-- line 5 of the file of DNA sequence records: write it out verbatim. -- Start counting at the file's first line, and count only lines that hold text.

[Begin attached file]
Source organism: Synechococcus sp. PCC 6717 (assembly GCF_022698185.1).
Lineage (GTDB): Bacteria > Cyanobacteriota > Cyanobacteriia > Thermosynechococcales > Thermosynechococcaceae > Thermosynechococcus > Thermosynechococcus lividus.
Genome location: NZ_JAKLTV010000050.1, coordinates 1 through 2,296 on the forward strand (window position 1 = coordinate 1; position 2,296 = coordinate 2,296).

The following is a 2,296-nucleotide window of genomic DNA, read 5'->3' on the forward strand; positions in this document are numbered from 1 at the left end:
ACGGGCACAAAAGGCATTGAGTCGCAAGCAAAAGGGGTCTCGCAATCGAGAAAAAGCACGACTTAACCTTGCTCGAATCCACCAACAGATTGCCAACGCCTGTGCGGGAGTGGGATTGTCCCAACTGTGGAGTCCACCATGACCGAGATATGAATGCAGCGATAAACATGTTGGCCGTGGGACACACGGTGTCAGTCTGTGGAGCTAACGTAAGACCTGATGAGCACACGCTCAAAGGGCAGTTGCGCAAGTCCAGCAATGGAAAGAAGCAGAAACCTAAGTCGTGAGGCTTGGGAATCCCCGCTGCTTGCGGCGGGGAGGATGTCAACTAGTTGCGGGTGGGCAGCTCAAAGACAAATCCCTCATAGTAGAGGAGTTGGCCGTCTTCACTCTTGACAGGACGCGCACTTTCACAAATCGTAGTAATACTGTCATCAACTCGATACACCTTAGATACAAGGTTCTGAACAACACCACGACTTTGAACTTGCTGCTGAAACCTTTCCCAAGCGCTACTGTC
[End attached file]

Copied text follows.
ACGGGCACAAAAGGCATTGAGTCGCAAGCAAAAGGGGTCTCGCAATCGAGAAAAAGCACGACTTAACCTTGCTCGAATCCACCAACAGATTGCCAACGCCTGTGCGGGAGTGGGATTGTCCCAACTGTGGAGTCCACCATGACCGAGATATGAATGCAGCGATAAACATGTTGGCCGTGGGACACACGGTGTCAGTCTGTGGAGCTAACGTAAGACCTGATGAGCACACGCTCAAAGGGCAGTTGCGCAAGTCCAGCAATGGAAAGAAGCAGAAACCTAAGTCGTGAGGCTTGGGAATCCCCGCTGCTTGCGGCGGGGAGGATGTCAACTAGTTGCGGGTGGGCAGCTCAAAGACAAATCCCTCATAGTAGAGGAGTTGGCCGTCTTCACTCTTGACAGGACGCGCACTTTCACAAATCGTAGTAATACTGTCATCAACTCGATACACCTTAGATACAAGGTTCTGAACAACACCACGACTTTGAACTTGCTGCTGAAACCTTTCCCAAGCGCTACTGTC